Phil-Unfortunately you have been misinformed. Trust me I am heavily involved in finding candidates for positions in smaller communities. The mindset of today’s kollel graduate is that the world ends on the outskirts of Lakewood. By the time most yungerlite consider getting a job, their children are at the age when it would be a very big sacrifice to move out of town. The numbers of kollel graduates willing to take these positions are greatly reduced due to a number of factors
    1. The mindset that one can not move to a smaller community unless he goes with a large chevra (kollel of at least 10)
    2. drastically reduced levels of idealism in yeshivos
    3. Lack of gedolim encouraging men to take these positions like in yesteryear (R. Ahron, R. Yaakov, R. Ruderman etc.)
    4. The polarization of the Jewish community
    5. Our Yeshiva bachurim grow up in a bubble and their ability to talk to someone non-frum has a culture and language divide a mile wide

    I have been to these schools. They have the children but no one to teach them. It is a tremendous tragedy which I only know of one organization trying to do something about it (not the one you are thinking of).
    If you want I can list the names of cities that are suffering


    “RY23: Yeshivos run more on donations than on tuition. Businesses don’t run on donations altogether.”


    While that may be true for many communities, I’m aware of at least one community where the majority of the school budgets are covered by tuition. They don’t have donors with deep pockets so the heavy burden is placed squarely on the shoulders of the parents.



    I appreciate your correcting me on smaller communities; please list those that are suffering from lack of qualified rabbeim.


    CTRebbe: Please share which cities.

    And how are those yeshivos dealing with it? And how are the out of town children in those yeshivos coping with this tragedy?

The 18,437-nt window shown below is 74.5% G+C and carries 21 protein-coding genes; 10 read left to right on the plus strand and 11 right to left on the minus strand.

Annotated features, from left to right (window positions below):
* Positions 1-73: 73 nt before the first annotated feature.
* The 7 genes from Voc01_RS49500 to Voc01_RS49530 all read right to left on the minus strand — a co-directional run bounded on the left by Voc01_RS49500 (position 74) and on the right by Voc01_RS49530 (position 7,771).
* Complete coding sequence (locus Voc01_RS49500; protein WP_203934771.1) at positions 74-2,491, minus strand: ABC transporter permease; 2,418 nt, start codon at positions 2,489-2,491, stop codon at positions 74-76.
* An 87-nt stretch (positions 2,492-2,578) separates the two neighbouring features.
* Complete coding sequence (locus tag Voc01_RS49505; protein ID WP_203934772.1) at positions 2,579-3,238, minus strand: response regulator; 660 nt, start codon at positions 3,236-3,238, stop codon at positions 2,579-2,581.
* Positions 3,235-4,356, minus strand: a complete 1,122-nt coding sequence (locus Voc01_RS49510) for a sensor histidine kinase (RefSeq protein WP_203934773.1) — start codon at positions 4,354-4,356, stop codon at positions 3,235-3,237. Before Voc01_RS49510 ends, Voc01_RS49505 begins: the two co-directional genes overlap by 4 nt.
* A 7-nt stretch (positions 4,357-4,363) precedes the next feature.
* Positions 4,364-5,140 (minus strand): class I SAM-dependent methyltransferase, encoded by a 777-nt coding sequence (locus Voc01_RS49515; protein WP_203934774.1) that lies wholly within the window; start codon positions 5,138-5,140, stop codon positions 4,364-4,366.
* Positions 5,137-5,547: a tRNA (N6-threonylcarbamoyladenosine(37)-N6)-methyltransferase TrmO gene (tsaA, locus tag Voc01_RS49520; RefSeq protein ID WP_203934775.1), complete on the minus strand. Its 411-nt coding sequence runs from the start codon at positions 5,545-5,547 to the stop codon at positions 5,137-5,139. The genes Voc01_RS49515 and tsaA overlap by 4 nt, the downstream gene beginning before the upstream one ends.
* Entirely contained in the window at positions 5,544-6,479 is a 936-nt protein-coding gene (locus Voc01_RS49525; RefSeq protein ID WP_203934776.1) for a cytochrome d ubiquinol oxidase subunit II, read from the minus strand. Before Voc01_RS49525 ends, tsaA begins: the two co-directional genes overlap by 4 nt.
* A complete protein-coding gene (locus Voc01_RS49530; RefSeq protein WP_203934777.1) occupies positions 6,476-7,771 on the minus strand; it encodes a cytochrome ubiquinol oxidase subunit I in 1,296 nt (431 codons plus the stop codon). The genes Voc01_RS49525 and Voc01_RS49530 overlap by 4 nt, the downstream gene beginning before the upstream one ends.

Josrph says:
    : Yeshivos run more on donations than on tuition. Businesses don’t run on donations altogether.”
    This is true for the most part.however ehen you run s school or a yeshiva like a business then u most certainly rely on donations from the kllal as well as sending talmidim/talmidos out to solicit.


    How do they deal with it- they often hire Israeli shlichim who know Hebrew but are not very knowledgeable in Torah. Some cities hire those with hashkofos that do not accept all of the yud gimmel ikarim (i.e. Apikorsim). Some have local retired baalei batim volunteer time but they are not skilled or trained as educators. Some just have to cut their Judaic program or combine classes. Like I said, it’s not pretty.

    Not all of these cities are currently looking for Rabbeim but they have all voiced concern to me over the last year or two about this issue

    Allentown, PA
    Birmingham, AL
    Ottawa, ON
    Charleston, SC
    Louisville, KY
    Calgary, AB
    San Diego, CA
    West Hartford, CT
    Greensboro, NC
    Rochester, NY
    Seattle, WA
    Portland. OR
    Fairfax, VA
    Indianapolis, IN
    Jacksonville, FL
    Vancouver, BC

    These cities could use a principal

    Sharon, MA
    Syracuse, NY
    New Orleans, LA
    Palm Beach Gardens, FL
    Harrisburg, PA
    West Hartford, CT
    Charleston, SC